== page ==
He wrote the definitive book on Alfred Adler, another American Psychologist. We followed that line of thinking for a while and, much to my surprise he finally nodded his head and admitted that he had never looked at his father’s writing in that way. But yes, there was that possibility. He appeared rather bemused. Of course I looked at him thinking he was kidding me but the more time I spent with him the more I came to see that what I read in Zane Grey’s writing had a large element of truth. As a somewhat naive and troubled teenager, I simply went to the rear of the book and if the guy got the gal and it all ended happily ever after, then I was hooked and I signed the book out the library.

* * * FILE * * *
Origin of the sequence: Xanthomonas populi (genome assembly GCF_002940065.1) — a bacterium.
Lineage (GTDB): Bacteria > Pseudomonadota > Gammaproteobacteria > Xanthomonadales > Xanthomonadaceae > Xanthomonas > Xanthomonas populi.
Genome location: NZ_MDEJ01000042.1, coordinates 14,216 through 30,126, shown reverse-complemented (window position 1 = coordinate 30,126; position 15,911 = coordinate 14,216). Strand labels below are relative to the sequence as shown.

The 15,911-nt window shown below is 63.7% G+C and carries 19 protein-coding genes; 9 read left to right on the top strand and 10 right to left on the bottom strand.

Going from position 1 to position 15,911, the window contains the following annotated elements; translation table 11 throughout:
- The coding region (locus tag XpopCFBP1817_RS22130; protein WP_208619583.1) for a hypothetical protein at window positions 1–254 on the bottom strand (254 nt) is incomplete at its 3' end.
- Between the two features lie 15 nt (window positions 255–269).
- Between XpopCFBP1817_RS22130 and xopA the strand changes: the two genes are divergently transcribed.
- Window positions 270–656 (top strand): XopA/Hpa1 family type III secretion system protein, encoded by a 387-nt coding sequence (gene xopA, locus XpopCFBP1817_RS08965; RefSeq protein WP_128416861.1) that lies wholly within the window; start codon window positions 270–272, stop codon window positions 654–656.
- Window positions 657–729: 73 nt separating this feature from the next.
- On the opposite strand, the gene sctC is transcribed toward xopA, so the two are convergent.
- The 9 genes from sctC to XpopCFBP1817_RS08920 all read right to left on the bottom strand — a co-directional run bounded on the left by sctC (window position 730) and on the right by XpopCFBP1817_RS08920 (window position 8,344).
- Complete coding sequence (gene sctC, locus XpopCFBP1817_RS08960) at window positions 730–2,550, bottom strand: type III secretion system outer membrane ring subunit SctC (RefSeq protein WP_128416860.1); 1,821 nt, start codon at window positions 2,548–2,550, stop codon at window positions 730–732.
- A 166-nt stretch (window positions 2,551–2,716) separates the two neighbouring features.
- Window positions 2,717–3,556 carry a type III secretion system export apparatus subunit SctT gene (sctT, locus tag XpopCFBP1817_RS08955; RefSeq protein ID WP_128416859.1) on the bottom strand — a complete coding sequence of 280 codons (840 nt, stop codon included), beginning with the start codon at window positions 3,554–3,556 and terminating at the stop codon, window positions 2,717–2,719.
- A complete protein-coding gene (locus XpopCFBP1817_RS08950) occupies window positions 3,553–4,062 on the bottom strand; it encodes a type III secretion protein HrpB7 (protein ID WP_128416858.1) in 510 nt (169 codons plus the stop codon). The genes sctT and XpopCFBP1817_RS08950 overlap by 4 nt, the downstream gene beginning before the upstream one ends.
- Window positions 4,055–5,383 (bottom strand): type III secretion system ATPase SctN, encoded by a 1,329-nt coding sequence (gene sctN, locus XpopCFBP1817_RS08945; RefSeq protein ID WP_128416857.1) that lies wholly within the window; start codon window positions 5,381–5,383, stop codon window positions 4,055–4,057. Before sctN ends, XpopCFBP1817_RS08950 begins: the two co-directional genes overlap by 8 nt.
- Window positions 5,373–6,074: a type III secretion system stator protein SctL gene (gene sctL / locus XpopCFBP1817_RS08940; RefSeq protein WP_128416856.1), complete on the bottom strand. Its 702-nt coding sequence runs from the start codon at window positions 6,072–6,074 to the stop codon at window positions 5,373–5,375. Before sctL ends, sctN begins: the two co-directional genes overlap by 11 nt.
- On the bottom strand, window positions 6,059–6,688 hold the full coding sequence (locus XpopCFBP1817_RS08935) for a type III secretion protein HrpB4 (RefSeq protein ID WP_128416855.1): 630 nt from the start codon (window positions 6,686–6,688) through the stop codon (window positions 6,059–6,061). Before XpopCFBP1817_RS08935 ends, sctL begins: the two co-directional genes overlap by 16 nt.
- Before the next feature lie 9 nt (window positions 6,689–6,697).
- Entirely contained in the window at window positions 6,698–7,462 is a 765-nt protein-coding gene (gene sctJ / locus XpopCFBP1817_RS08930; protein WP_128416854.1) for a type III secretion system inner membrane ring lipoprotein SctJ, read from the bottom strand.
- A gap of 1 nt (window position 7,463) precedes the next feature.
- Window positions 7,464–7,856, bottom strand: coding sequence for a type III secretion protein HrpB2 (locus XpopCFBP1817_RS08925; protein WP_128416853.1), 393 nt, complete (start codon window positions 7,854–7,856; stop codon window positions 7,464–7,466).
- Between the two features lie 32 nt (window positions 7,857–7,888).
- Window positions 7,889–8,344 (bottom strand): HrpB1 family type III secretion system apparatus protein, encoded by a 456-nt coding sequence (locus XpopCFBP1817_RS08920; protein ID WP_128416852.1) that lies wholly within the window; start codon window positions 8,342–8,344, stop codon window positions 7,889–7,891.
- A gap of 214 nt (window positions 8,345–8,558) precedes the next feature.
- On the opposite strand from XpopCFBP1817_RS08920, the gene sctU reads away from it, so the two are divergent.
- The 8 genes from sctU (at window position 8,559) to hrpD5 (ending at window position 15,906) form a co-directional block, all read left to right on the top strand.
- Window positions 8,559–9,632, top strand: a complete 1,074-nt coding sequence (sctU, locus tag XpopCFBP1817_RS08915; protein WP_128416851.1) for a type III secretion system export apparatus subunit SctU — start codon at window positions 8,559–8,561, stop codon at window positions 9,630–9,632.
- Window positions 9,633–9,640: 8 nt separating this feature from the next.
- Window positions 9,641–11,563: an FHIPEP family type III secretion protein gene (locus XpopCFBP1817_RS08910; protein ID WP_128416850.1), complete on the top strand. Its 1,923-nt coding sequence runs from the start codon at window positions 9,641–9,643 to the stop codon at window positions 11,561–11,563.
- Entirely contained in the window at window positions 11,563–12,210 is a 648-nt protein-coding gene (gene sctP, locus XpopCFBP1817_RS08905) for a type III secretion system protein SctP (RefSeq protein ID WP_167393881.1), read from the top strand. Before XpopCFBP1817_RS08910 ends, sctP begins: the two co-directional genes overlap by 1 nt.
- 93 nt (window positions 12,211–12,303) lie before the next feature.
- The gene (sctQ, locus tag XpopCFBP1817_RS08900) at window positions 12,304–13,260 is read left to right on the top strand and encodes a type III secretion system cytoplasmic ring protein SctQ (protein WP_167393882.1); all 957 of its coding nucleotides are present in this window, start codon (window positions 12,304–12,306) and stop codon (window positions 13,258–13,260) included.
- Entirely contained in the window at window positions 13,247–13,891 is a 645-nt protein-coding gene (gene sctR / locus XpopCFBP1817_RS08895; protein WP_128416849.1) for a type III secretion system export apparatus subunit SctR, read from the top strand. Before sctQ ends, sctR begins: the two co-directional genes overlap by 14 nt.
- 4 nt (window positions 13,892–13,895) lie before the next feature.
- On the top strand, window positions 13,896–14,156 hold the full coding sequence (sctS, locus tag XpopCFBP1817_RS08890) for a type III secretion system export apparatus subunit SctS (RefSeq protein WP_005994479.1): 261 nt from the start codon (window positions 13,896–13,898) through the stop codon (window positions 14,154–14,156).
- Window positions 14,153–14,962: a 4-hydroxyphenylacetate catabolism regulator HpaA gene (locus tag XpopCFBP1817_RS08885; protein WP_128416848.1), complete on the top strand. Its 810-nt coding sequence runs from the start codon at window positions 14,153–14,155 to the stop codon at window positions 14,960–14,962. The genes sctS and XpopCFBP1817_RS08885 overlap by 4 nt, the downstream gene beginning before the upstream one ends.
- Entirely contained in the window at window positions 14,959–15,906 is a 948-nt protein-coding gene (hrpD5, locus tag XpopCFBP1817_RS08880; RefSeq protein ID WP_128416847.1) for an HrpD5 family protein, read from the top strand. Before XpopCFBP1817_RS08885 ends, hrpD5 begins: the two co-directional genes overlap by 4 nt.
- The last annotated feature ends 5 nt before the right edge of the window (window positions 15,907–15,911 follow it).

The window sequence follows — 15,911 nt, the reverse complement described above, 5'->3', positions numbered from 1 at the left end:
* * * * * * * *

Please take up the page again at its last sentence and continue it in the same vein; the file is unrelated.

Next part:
I read Max Brand and other Western writers but none stuck like Grey. I became addicted I guess. It was not challenging writing but the romance of the West stuck with me and I guess guided aspects of my life.

In 2003, 5 days after graciously hosting my 60th Birthday at Hal’s Bar & Grill in Venice Beach, my wife, a Psychotherapist, comes home and calmly informs me, as we sit over coffee and pastries,

“I have rented an apartment in the Marina and I am moving out next week”.

Bloody hell! A 15 year marriage and now this.